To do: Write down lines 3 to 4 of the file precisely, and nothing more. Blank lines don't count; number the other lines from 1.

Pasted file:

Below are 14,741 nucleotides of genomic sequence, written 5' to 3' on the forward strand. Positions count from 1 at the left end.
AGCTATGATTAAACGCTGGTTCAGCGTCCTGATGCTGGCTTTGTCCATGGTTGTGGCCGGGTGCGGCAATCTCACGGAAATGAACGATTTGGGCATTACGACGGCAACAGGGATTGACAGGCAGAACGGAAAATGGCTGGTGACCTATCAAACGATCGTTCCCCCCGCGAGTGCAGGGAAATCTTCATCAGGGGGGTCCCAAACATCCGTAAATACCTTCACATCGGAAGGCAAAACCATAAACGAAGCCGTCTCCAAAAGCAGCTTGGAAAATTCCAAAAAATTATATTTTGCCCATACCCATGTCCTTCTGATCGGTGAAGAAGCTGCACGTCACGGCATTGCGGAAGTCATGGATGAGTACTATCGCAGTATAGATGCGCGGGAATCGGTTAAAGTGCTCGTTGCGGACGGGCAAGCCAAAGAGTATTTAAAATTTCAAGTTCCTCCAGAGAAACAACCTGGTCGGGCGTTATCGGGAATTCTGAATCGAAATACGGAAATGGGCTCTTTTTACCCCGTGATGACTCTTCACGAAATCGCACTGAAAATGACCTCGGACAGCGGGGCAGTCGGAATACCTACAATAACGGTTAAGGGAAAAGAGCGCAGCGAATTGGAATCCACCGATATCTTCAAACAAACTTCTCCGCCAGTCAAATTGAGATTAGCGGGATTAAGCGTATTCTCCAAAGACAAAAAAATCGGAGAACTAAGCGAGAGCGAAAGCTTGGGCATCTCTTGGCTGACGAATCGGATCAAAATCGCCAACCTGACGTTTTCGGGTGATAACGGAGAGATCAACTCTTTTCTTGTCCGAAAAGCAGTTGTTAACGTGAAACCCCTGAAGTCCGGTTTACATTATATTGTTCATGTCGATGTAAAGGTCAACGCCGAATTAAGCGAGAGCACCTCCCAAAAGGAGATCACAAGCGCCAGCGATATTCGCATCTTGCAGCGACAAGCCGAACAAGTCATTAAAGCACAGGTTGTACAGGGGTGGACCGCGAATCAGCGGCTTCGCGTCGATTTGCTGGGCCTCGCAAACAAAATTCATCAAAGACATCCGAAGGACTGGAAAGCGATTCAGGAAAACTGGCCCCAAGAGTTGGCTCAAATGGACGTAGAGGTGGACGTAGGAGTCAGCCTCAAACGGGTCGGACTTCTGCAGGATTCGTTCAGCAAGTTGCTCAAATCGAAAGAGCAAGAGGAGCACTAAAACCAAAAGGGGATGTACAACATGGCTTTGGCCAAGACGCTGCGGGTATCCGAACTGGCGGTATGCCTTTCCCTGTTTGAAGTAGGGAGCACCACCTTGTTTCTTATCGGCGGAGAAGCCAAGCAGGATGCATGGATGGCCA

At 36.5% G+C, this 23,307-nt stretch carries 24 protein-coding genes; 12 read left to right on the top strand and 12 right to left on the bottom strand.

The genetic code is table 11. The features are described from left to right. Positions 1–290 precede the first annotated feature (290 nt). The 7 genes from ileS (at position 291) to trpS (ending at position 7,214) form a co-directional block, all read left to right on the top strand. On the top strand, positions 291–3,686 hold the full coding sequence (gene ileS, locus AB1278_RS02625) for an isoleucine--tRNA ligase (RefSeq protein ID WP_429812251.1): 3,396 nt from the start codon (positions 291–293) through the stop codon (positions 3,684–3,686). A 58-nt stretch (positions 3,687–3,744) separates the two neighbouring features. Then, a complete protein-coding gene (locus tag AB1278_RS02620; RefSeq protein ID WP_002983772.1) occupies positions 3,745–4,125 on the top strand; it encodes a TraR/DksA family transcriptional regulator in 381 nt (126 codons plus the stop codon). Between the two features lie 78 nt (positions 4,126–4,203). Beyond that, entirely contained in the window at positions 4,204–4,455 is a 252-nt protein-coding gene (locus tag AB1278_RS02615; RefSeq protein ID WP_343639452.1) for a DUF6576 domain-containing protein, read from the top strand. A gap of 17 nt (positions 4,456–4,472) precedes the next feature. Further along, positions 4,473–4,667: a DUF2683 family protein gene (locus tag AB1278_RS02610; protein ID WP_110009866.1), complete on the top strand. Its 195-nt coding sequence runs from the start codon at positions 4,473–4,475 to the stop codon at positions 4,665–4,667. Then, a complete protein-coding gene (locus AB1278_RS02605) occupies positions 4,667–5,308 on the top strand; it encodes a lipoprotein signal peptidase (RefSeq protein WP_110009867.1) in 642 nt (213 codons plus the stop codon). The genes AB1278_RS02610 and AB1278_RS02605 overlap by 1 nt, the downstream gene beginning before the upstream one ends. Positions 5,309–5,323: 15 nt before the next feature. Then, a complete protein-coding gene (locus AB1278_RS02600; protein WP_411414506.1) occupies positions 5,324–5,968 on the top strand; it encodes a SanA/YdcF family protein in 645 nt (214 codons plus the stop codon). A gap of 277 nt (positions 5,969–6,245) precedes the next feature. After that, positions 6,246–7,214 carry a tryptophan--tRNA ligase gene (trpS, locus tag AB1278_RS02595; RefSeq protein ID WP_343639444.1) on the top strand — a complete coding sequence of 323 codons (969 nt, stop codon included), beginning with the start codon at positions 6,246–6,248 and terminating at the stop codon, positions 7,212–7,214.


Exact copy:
At 36.5% G+C, this 23,307-nt stretch carries 24 protein-coding genes; 12 read left to right on the top strand and 12 right to left on the bottom strand.

The genetic code is table 11. The features are described from left to right. Positions 1–290 precede the first annotated feature (290 nt). The 7 genes from ileS (at position 291) to trpS (ending at position 7,214) form a co-directional block, all read left to right on the top strand. On the top strand, positions 291–3,686 hold the full coding sequence (gene ileS, locus AB1278_RS02625) for an isoleucine--tRNA ligase (RefSeq protein ID WP_429812251.1): 3,396 nt from the start codon (positions 291–293) through the stop codon (positions 3,684–3,686). A 58-nt stretch (positions 3,687–3,744) separates the two neighbouring features. Then, a complete protein-coding gene (locus tag AB1278_RS02620; RefSeq protein ID WP_002983772.1) occupies positions 3,745–4,125 on the top strand; it encodes a TraR/DksA family transcriptional regulator in 381 nt (126 codons plus the stop codon). Between the two features lie 78 nt (positions 4,126–4,203). Beyond that, entirely contained in the window at positions 4,204–4,455 is a 252-nt protein-coding gene (locus tag AB1278_RS02615; RefSeq protein ID WP_343639452.1) for a DUF6576 domain-containing protein, read from the top strand. A gap of 17 nt (positions 4,456–4,472) precedes the next feature. Further along, positions 4,473–4,667: a DUF2683 family protein gene (locus tag AB1278_RS02610; protein ID WP_110009866.1), complete on the top strand. Its 195-nt coding sequence runs from the start codon at positions 4,473–4,475 to the stop codon at positions 4,665–4,667. Then, a complete protein-coding gene (locus AB1278_RS02605) occupies positions 4,667–5,308 on the top strand; it encodes a lipoprotein signal peptidase (RefSeq protein WP_110009867.1) in 642 nt (213 codons plus the stop codon). The genes AB1278_RS02610 and AB1278_RS02605 overlap by 1 nt, the downstream gene beginning before the upstream one ends. Positions 5,309–5,323: 15 nt before the next feature. Then, a complete protein-coding gene (locus AB1278_RS02600; protein WP_411414506.1) occupies positions 5,324–5,968 on the top strand; it encodes a SanA/YdcF family protein in 645 nt (214 codons plus the stop codon). A gap of 277 nt (positions 5,969–6,245) precedes the next feature. After that, positions 6,246–7,214 carry a tryptophan--tRNA ligase gene (trpS, locus tag AB1278_RS02595; RefSeq protein ID WP_343639444.1) on the top strand — a complete coding sequence of 323 codons (969 nt, stop codon included), beginning with the start codon at positions 6,246–6,248 and terminating at the stop codon, positions 7,212–7,214.